impeachment

Sen. Bill Cassidy on Tuesday said former President Donald Trump's legal team did a "terrible job" defending Trump when arguing against the constitutionality of moving forward with a Senate impeachment trial. The Louisiana Republican broke with most of his party in voting to proceed with Trump's historic second impeachment trial.

In emotional remarks, lead House impeachment manager Rep. Jamie Raskin detailed his experience during the Jan. 6 attack, including being separated from his family, who barricaded themselves in an office and hid under a desk.

His youngest daughter Tabitha, an algebra teacher, and his son-in-law Hank joined Raskin that day as he worked to ensure the Electoral College results would be tallied.

"It was the day after we buried her brother, our son Tommy, the saddest day of our lives," Raskin said.

The second impeachment trial of Donald Trump will move forward after the Senate voted Tuesday that the trial of a former president is constitutional.

Trump was impeached by the House last month on a charge of inciting an insurrection at the U.S. Capitol on Jan. 6.

The Senate vote on Tuesday was 56-44, with six Republicans joining all 50 members of the Democratic caucus.

During the opening hours of former President Donald Trump's unprecedented second impeachment trial, the current occupant of the White House made it clear that he's continuing to take a hands-off approach to the proceedings.

Asked by reporters whether he planned to watch the trial, President Biden said: "I am not."

When former President Donald Trump's historic second Senate impeachment trial gets underway Tuesday, he'll be relying on a legal trio that was hastily thrust together a little more than a week ago.

Updated at 1:07 p.m. ET

Senate Majority Leader Chuck Schumer, D-N.Y., pledged that Senate Democrats are moving "full steam ahead" on passing coronavirus relief legislation as they convene for the second impeachment trial of former President Donald Trump.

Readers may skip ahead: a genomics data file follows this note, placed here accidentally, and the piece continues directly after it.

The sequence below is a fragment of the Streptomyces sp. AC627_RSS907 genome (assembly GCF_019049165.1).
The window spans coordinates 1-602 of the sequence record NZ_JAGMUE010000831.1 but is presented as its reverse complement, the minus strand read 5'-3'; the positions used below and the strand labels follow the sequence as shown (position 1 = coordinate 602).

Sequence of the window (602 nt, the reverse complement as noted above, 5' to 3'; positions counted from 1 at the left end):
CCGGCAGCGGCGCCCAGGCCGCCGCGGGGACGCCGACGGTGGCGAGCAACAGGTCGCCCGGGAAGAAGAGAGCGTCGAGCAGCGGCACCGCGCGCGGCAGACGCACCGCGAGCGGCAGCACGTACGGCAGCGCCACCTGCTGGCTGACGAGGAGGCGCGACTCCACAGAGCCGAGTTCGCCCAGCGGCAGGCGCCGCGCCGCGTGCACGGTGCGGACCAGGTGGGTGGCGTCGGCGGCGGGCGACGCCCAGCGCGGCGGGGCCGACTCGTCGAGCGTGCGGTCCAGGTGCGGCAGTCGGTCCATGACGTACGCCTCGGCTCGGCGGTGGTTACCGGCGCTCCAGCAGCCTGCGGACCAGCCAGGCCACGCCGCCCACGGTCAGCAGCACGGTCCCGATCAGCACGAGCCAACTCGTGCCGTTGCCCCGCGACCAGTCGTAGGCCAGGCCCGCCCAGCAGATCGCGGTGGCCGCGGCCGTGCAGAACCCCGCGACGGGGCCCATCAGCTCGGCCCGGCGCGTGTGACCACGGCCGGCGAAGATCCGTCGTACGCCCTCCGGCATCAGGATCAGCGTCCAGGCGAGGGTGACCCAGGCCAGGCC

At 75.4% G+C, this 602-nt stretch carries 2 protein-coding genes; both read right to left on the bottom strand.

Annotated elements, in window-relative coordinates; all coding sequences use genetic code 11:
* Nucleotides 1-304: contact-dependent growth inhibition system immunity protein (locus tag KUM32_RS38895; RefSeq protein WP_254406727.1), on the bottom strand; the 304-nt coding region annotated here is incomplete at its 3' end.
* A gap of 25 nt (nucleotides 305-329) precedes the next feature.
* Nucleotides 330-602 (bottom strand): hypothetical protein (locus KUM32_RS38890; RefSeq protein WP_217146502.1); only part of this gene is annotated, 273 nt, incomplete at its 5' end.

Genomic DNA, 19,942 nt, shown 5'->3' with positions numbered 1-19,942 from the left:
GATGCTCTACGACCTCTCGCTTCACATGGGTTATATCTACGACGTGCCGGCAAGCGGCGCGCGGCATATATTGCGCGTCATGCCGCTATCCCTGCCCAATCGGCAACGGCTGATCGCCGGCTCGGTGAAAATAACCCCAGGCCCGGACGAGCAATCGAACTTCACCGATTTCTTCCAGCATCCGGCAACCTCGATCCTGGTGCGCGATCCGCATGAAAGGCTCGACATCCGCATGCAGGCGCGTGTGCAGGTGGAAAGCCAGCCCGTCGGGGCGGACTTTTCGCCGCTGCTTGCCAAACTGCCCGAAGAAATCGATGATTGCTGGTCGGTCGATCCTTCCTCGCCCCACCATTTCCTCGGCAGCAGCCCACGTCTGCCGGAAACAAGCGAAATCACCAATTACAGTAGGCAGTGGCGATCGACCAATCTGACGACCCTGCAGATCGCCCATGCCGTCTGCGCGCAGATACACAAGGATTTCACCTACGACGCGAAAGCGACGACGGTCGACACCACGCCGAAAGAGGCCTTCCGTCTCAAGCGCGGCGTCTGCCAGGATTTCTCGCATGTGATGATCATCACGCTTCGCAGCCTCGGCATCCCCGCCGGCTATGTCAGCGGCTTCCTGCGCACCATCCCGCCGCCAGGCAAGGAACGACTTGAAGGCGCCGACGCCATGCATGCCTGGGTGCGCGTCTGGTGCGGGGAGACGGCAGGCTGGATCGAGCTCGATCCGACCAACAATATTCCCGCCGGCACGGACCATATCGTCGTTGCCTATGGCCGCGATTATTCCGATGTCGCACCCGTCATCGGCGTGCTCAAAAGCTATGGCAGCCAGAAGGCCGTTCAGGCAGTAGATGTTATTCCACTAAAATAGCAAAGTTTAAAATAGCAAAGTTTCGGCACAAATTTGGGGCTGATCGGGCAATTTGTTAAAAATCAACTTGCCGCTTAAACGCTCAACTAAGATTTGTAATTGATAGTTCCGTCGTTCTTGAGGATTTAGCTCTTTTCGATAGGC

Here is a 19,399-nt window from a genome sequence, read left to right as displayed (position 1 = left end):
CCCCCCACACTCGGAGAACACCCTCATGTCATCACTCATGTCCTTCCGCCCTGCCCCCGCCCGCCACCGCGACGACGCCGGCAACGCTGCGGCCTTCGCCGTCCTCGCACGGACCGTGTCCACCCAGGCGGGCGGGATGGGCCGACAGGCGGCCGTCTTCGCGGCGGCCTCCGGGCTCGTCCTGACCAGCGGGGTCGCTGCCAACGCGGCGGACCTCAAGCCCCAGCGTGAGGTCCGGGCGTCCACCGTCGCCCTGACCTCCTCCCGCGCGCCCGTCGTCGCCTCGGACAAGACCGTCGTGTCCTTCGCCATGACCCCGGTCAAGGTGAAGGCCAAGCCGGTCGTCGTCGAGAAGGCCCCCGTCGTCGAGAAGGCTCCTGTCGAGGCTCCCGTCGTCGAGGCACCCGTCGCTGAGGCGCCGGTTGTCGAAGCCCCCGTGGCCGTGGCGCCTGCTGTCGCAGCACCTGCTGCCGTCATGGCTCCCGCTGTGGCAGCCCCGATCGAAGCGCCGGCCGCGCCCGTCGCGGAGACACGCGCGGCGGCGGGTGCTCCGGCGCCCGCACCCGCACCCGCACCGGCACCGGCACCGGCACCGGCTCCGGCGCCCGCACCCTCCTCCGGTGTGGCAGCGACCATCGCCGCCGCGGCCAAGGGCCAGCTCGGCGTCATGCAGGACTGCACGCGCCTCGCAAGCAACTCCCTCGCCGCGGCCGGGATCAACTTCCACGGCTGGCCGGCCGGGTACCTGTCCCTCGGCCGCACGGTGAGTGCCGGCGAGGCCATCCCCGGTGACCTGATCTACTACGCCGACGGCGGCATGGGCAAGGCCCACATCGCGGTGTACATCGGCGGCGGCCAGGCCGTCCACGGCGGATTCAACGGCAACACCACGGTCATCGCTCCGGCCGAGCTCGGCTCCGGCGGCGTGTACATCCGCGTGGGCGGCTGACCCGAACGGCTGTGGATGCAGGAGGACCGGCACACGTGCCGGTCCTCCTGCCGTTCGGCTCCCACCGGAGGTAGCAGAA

Updated at 11:54 a.m. ET

The Senate impeachment trial of former President Donald Trump will feature evidence "that nobody has seen before," House Democrats say.

The trial gets under way Tuesday with up to four hours of arguments about the constitutionality of the Senate weighing whether to convict a former president no longer in office.

When former President Donald Trump's impeachment trial begins in the Senate today, two of the people at the center of the action will have a common connection: Montgomery County, Pa.

Impeachment manager Madeleine Dean, a congressional Democrat, will try to make the case that Trump directly incited violence at the U.S. Capitol on Jan. 6. Trump attorney Bruce Castor Jr., the Republican former county district attorney and commissioner, will argue that Trump can't be convicted because he has already left office.

A constitutional law professor whose work is cited extensively by former President Donald Trump's lawyers in their impeachment defense brief says his work has been seriously misrepresented.

The Senate trial of former President Donald Trump for one article of impeachment — incitement of the insurrection at the Capitol on Jan. 6 — starts Tuesday with a debate over whether the Constitution allows for prosecution of a president once he leaves office. The debate comes about a year after the Senate acquitted then-President Trump on two counts of abuse of power and obstruction.

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